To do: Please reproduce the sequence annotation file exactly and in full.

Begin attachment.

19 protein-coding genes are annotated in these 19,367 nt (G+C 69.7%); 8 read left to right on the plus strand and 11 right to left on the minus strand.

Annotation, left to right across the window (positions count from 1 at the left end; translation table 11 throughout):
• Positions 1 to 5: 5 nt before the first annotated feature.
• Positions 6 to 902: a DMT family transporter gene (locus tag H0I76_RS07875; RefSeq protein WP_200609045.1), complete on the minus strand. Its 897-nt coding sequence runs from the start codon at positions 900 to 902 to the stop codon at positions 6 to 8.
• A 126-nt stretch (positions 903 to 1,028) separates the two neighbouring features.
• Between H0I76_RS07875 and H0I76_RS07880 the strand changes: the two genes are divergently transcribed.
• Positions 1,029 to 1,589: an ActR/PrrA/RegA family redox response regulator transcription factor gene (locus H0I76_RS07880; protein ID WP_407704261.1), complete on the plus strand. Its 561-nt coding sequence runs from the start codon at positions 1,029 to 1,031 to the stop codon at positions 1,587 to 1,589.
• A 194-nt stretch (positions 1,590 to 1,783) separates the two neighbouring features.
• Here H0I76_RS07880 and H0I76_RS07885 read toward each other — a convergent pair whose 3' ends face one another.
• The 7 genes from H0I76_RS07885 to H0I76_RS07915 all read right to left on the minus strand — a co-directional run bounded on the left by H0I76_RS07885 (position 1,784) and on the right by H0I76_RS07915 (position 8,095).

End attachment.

19 protein-coding genes are annotated in these 19,367 nt (G+C 69.7%); 8 read left to right on the plus strand and 11 right to left on the minus strand.

Annotation, left to right across the window (positions count from 1 at the left end; translation table 11 throughout):
• Positions 1 to 5: 5 nt before the first annotated feature.
• Positions 6 to 902: a DMT family transporter gene (locus tag H0I76_RS07875; RefSeq protein WP_200609045.1), complete on the minus strand. Its 897-nt coding sequence runs from the start codon at positions 900 to 902 to the stop codon at positions 6 to 8.
• A 126-nt stretch (positions 903 to 1,028) separates the two neighbouring features.
• Between H0I76_RS07875 and H0I76_RS07880 the strand changes: the two genes are divergently transcribed.
• Positions 1,029 to 1,589: an ActR/PrrA/RegA family redox response regulator transcription factor gene (locus H0I76_RS07880; protein ID WP_407704261.1), complete on the plus strand. Its 561-nt coding sequence runs from the start codon at positions 1,029 to 1,031 to the stop codon at positions 1,587 to 1,589.
• A 194-nt stretch (positions 1,590 to 1,783) separates the two neighbouring features.
• Here H0I76_RS07880 and H0I76_RS07885 read toward each other — a convergent pair whose 3' ends face one another.
• The 7 genes from H0I76_RS07885 to H0I76_RS07915 all read right to left on the minus strand — a co-directional run bounded on the left by H0I76_RS07885 (position 1,784) and on the right by H0I76_RS07915 (position 8,095).